In addition to litigating a broad range of ERISA cases, he also counsels clients on issues that might eventually lead to litigation, with the goal of either avoiding litigation or putting the client in the best position to defend itself. He has represented Fortune 500 companies including retailers, manufacturers, insurers, financial institutions, TPAs, and trustees. He has also been involved in complex litigation involving non-ERISA plans, such as church plans.
Paul has a detailed understanding of the numerous issues presented in ERISA litigation, including the causes of action and remedies available under ERISA, statutes of limitation, fiduciary duties, prohibited transactions, ERISA preemption of state laws, and the rules that govern claims for benefits and appeals of claim denials. He is a frequent speaker at continuing legal education and other programs on ERISA and benefits litigation topics.
Representative ERISA litigation matters that Paul has been involved in include:
- Defending a large medical plan TPA in a putative class action brought by a medical clinic seeking payment of denied claims.
- Defending employers and trustees of plans that hold employer stock from "stock-drop" claims that the stock should have been sold before a significant decline in value.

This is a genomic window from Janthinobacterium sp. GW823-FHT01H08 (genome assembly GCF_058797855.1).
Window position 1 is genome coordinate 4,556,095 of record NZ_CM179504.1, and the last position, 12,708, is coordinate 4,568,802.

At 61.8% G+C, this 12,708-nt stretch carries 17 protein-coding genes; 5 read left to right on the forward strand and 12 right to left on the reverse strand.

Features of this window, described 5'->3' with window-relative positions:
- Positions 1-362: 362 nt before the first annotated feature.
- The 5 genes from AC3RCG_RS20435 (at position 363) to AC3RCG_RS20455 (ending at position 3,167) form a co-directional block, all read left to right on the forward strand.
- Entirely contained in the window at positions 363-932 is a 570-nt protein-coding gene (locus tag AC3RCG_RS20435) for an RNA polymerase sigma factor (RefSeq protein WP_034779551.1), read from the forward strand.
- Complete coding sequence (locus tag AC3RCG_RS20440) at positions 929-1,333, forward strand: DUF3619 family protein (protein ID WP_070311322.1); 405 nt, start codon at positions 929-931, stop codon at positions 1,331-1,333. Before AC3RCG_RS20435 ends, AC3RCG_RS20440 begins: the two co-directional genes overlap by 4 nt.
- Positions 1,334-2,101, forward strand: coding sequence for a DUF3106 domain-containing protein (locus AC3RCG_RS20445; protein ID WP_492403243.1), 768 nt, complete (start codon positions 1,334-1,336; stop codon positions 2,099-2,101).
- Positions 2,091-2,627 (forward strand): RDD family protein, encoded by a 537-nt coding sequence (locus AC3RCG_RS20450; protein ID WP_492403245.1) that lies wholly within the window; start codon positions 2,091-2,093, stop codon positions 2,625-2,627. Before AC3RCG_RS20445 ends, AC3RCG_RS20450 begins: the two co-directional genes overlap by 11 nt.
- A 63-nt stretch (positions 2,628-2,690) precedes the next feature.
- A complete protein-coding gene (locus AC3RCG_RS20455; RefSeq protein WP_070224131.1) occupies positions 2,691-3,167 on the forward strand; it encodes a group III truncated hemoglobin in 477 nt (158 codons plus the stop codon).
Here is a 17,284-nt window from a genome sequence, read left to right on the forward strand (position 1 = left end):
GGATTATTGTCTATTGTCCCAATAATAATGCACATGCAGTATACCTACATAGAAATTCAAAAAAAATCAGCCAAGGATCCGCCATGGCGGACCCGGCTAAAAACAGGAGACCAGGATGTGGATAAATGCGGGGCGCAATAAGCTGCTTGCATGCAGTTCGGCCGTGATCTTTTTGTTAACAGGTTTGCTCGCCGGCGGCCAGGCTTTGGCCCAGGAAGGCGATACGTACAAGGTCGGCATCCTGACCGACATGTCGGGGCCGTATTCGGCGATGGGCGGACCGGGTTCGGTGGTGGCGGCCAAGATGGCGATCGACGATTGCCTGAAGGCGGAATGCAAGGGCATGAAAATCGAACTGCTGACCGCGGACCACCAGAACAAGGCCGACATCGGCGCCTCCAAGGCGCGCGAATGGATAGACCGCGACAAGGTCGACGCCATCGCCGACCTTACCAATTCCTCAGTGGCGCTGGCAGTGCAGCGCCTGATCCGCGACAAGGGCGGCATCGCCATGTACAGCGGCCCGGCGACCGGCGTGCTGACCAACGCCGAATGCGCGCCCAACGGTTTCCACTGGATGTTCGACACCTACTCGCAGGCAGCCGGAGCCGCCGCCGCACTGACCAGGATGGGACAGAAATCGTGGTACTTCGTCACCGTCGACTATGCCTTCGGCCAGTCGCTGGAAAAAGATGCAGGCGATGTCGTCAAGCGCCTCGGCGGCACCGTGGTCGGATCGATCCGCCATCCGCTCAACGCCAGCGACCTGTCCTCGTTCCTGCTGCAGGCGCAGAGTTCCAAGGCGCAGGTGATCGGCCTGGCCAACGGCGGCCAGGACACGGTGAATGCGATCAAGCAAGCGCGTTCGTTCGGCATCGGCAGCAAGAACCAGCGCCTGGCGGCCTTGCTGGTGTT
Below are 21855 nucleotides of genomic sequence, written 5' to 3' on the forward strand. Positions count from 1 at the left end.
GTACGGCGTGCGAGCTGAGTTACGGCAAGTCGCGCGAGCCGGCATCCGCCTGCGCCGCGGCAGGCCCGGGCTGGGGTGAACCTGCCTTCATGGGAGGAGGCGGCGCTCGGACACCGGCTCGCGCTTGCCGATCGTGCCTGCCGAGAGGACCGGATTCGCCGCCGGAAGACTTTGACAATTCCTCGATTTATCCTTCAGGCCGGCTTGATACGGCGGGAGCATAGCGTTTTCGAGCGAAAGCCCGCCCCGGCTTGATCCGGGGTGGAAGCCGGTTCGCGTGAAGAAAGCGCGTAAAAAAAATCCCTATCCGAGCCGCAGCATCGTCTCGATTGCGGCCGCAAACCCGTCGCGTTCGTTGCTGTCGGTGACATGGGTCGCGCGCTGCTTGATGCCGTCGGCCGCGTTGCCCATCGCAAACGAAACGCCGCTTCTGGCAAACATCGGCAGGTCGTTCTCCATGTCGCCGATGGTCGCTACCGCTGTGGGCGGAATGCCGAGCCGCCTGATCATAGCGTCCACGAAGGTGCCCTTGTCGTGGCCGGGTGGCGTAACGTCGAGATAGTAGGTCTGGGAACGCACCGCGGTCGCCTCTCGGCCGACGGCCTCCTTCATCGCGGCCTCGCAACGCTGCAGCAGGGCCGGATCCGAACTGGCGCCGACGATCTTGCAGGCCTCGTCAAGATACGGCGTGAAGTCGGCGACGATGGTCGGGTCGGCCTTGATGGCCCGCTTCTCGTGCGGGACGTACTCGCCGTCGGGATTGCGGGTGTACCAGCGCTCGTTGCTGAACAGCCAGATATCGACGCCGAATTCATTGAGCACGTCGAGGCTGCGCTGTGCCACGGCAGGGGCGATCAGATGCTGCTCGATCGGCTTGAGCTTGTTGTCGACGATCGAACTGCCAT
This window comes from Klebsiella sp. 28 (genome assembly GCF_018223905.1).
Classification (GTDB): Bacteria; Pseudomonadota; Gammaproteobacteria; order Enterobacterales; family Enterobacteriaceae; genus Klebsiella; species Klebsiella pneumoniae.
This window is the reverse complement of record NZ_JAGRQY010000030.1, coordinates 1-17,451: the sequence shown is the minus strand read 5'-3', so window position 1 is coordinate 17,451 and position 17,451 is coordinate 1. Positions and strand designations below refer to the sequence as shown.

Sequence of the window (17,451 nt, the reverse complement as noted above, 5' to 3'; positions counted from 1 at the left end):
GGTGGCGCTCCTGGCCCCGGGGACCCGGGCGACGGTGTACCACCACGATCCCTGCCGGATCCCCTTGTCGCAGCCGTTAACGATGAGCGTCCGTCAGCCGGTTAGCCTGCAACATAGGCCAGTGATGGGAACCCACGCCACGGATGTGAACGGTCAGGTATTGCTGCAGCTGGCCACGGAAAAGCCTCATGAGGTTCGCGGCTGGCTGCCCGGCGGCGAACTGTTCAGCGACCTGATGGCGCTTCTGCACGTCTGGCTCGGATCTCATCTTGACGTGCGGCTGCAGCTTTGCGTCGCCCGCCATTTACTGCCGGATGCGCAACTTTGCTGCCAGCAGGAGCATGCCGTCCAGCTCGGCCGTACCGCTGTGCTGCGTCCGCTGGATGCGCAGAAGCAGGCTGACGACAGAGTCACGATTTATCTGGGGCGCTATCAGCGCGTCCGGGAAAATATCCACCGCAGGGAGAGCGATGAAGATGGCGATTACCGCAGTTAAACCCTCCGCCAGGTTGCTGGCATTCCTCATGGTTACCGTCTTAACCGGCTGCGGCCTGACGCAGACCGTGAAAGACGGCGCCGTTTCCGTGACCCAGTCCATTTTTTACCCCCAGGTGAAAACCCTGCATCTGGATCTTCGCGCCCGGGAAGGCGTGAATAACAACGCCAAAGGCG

- Defending an ESOP transactional trustee against claims that it breached its fiduciary duty by refusing to purchase the remaining 80 percent of the founder’s stock because it believed the proposed terms were not in the best interests of the ESOP.
- Defending a church-affiliated organization and its executives in a class action related to the termination of its underfunded pension plan.
- Defending numerous employers in cases alleging that retirees had a "vested" right to post-retirement medical benefits and that those benefits could not be amended or eliminated.
- Defending an acquiring company in a large class action alleging that the acquisition had triggered an entitlement to hundreds of millions of dollars in benefits under a change-in-control severance plan for management employees, and that the acquiring company was breaching its fiduciary duty in processing claims for benefits.
- Defending a large employer and its ESOP from claims made by laid off employees seeking additional benefits.
- Defending a large employer in a class action brought by employees of an acquired company alleging that, as part of the asset purchase agreement, they were promised larger pensions than they were actually receiving.
- Defending an employer/plan sponsor in a beneficiary dispute involving the 401(k) account of a deceased participant.
- Representing pension plans and plan administrators in lawsuits against participants seeking recovery of overpaid pension benefits.
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